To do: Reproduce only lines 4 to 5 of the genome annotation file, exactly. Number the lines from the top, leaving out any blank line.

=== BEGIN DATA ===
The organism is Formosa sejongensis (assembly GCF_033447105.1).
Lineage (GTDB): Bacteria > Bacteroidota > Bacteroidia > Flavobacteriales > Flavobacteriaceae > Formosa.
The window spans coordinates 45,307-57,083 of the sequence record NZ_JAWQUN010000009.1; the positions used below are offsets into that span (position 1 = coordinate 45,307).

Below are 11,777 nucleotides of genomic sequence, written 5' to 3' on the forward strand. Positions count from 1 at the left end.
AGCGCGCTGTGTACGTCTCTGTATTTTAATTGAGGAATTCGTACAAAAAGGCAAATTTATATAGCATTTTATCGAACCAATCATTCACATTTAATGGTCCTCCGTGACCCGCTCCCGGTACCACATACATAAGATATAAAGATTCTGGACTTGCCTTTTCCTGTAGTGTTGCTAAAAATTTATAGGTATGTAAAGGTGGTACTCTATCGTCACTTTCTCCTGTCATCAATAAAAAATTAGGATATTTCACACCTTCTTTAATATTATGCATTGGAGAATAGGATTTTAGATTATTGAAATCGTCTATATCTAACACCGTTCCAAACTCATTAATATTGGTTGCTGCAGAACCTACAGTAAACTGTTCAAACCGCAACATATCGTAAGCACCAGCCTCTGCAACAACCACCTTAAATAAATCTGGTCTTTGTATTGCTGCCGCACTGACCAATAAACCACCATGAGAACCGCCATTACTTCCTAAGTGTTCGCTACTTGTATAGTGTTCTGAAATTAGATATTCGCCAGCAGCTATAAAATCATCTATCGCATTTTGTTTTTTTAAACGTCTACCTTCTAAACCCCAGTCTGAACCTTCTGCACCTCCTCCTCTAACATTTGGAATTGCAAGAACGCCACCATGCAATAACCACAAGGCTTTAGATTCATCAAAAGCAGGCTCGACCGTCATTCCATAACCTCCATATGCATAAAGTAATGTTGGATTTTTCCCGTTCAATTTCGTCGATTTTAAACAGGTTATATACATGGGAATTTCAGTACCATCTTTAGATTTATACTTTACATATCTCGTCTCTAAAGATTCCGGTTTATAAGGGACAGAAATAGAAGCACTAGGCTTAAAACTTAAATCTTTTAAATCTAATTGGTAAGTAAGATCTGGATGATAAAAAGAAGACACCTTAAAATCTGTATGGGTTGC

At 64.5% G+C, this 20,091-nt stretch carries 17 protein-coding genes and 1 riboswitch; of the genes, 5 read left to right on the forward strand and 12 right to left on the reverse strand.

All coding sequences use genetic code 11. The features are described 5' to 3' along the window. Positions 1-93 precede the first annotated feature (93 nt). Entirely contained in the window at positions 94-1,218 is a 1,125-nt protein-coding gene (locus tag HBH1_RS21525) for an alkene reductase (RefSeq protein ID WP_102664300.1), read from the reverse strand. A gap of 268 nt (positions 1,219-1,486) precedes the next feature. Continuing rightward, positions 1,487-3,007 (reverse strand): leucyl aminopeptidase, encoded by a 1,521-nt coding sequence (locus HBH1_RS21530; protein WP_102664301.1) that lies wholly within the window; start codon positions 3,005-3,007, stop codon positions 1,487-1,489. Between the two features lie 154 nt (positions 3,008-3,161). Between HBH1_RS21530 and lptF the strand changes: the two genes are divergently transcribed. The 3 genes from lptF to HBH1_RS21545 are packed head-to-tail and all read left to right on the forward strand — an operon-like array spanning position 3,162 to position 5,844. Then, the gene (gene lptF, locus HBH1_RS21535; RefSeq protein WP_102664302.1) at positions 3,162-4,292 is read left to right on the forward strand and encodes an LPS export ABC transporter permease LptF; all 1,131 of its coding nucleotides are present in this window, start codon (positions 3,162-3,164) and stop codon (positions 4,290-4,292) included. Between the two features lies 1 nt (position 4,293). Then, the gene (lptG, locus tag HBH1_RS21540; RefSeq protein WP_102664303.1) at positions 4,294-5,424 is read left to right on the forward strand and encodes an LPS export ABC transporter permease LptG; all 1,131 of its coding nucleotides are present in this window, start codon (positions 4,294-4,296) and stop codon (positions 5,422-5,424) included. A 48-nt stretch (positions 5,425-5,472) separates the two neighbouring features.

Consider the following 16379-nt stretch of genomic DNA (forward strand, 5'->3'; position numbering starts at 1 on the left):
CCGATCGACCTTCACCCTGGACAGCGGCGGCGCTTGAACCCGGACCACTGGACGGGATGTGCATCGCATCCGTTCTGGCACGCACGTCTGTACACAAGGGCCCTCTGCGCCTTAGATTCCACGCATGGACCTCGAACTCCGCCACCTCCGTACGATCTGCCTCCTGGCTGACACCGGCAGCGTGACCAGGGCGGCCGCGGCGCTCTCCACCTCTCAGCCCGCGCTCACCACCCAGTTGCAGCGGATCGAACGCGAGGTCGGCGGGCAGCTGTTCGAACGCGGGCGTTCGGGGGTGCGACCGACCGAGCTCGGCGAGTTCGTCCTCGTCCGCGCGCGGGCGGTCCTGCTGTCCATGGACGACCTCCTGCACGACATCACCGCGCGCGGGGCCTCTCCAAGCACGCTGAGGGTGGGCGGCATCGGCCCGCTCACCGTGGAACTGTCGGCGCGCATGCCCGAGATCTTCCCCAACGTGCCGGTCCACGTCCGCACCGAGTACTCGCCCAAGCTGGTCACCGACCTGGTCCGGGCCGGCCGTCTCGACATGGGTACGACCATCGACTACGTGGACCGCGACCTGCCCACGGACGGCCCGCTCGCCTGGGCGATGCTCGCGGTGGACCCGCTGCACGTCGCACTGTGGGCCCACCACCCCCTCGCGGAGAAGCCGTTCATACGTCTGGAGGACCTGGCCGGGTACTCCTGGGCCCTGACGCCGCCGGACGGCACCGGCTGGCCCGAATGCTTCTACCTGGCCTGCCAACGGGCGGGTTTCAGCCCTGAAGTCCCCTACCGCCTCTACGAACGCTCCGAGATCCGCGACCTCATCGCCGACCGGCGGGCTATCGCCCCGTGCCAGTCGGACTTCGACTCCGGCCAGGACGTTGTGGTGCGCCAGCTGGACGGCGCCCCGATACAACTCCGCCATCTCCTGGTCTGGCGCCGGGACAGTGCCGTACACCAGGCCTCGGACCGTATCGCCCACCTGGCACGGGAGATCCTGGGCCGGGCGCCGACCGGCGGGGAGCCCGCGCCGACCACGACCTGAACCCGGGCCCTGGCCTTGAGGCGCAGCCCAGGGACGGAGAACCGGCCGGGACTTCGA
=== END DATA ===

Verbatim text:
Below are 11,777 nucleotides of genomic sequence, written 5' to 3' on the forward strand. Positions count from 1 at the left end.
AGCGCGCTGTGTACGTCTCTGTATTTTAATTGAGGAATTCGTACAAAAAGGCAAATTTATATAGCATTTTATCGAACCAATCATTCACATTTAATGGTCCTCCGTGACCCGCTCCCGGTACCACATACATAAGATATAAAGATTCTGGACTTGCCTTTTCCTGTAGTGTTGCTAAAAATTTATAGGTATGTAAAGGTGGTACTCTATCGTCACTTTCTCCTGTCATCAATAAAAAATTAGGATATTTCACACCTTCTTTAATATTATGCATTGGAGAATAGGATTTTAGATTATTGAAATCGTCTATATCTAACACCGTTCCAAACTCATTAATATTGGTTGCTGCAGAACCTACAGTAAACTGTTCAAACCGCAACATATCGTAAGCACCAGCCTCTGCAACAACCACCTTAAATAAATCTGGTCTTTGTATTGCTGCCGCACTGACCAATAAACCACCATGAGAACCGCCATTACTTCCTAAGTGTTCGCTACTTGTATAGTGTTCTGAAATTAGATATTCGCCAGCAGCTATAAAATCATCTATCGCATTTTGTTTTTTTAAACGTCTACCTTCTAAACCCCAGTCTGAACCTTCTGCACCTCCTCCTCTAACATTTGGAATTGCAAGAACGCCACCATGCAATAACCACAAGGCTTTAGATTCATCAAAAGCAGGCTCGACCGTCATTCCATAACCTCCATATGCATAAAGTAATGTTGGATTTTTCCCGTTCAATTTCGTCGATTTTAAACAGGTTATATACATGGGAATTTCAGTACCATCTTTAGATTTATACTTTACATATCTCGTCTCTAAAGATTCCGGTTTATAAGGGACAGAAATAGAAGCACTAGGCTTAAAACTTAAATCTTTTAAATCTAATTGGTAAGTAAGATCTGGATGATAAAAAGAAGACACCTTAAAATCTGTATGGGTTGC